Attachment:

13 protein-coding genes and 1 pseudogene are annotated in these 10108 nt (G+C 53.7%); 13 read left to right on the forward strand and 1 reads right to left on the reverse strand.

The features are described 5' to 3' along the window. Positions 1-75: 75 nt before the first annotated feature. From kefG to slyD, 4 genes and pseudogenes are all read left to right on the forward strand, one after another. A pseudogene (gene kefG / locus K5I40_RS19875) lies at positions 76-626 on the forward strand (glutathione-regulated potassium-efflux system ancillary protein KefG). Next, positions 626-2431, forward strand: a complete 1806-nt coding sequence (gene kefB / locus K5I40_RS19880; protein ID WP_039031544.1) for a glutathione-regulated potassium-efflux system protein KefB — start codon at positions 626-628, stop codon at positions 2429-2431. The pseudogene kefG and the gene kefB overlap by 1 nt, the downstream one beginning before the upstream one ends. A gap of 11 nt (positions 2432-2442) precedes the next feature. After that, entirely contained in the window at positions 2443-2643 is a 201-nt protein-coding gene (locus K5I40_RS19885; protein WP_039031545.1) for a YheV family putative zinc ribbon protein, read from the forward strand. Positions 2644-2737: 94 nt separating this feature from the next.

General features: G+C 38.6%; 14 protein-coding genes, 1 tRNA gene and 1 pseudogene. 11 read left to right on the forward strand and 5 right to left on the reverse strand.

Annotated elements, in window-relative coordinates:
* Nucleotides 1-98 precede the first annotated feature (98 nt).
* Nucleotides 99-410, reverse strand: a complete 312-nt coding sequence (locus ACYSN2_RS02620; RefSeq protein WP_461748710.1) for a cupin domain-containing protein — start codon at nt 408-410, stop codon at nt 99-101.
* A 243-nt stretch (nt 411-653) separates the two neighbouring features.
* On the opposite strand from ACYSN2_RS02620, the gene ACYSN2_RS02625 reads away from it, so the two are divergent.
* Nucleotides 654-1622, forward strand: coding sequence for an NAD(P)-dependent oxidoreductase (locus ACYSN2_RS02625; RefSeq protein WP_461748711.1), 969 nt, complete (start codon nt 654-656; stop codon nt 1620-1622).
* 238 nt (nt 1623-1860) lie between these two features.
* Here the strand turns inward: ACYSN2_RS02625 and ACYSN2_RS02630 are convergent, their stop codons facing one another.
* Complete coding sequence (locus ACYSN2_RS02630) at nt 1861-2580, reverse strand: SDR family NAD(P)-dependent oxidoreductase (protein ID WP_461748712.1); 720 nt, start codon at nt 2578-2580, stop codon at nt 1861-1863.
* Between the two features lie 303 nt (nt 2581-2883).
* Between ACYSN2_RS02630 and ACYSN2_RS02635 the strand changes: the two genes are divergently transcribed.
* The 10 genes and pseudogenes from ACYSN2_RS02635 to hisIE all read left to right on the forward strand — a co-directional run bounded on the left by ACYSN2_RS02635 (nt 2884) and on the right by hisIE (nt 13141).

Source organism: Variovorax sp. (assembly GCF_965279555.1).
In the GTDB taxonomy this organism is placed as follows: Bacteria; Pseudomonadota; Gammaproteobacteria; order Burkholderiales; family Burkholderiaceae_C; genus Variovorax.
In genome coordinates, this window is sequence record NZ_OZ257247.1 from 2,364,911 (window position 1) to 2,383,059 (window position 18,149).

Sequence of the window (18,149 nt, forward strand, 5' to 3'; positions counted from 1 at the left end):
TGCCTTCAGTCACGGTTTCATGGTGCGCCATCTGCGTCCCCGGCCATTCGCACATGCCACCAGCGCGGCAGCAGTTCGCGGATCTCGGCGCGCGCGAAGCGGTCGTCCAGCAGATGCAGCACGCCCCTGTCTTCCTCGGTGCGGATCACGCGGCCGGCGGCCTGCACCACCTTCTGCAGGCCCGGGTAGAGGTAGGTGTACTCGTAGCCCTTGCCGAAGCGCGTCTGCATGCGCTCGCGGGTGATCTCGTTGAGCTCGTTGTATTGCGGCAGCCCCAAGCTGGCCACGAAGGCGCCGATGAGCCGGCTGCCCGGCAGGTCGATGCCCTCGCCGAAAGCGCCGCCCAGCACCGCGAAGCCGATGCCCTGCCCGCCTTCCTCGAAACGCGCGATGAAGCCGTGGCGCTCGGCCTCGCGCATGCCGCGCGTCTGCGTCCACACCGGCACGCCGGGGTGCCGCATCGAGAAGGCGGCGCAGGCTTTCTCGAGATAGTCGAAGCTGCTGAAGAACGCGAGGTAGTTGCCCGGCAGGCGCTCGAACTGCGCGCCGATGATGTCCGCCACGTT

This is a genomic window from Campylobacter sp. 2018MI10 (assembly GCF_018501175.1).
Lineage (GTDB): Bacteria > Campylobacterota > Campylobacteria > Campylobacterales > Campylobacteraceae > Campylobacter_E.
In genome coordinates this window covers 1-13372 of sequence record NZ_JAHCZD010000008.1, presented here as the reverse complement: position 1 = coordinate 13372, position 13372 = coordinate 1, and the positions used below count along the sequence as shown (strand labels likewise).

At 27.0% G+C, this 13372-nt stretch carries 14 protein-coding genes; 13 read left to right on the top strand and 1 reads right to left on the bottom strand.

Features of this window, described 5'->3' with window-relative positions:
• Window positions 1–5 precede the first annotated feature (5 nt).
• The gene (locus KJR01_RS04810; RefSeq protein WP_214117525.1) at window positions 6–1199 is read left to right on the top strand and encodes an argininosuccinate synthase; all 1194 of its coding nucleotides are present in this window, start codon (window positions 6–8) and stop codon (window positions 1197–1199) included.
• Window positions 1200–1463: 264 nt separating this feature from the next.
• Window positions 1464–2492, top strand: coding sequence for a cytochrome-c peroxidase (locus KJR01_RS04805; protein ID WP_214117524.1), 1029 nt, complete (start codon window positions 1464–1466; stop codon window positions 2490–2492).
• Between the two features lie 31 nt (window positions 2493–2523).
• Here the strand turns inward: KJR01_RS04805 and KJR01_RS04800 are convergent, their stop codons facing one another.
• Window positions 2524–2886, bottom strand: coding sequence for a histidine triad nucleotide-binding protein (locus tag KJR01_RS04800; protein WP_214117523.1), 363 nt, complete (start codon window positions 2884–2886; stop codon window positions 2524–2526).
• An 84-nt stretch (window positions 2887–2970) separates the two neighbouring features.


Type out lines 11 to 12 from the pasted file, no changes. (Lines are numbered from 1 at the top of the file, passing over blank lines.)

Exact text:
* Here the strand turns inward: ACYSN2_RS02625 and ACYSN2_RS02630 are convergent, their stop codons facing one another.
* Complete coding sequence (locus ACYSN2_RS02630) at nt 1861-2580, reverse strand: SDR family NAD(P)-dependent oxidoreductase (protein ID WP_461748712.1); 720 nt, start codon at nt 2578-2580, stop codon at nt 1861-1863.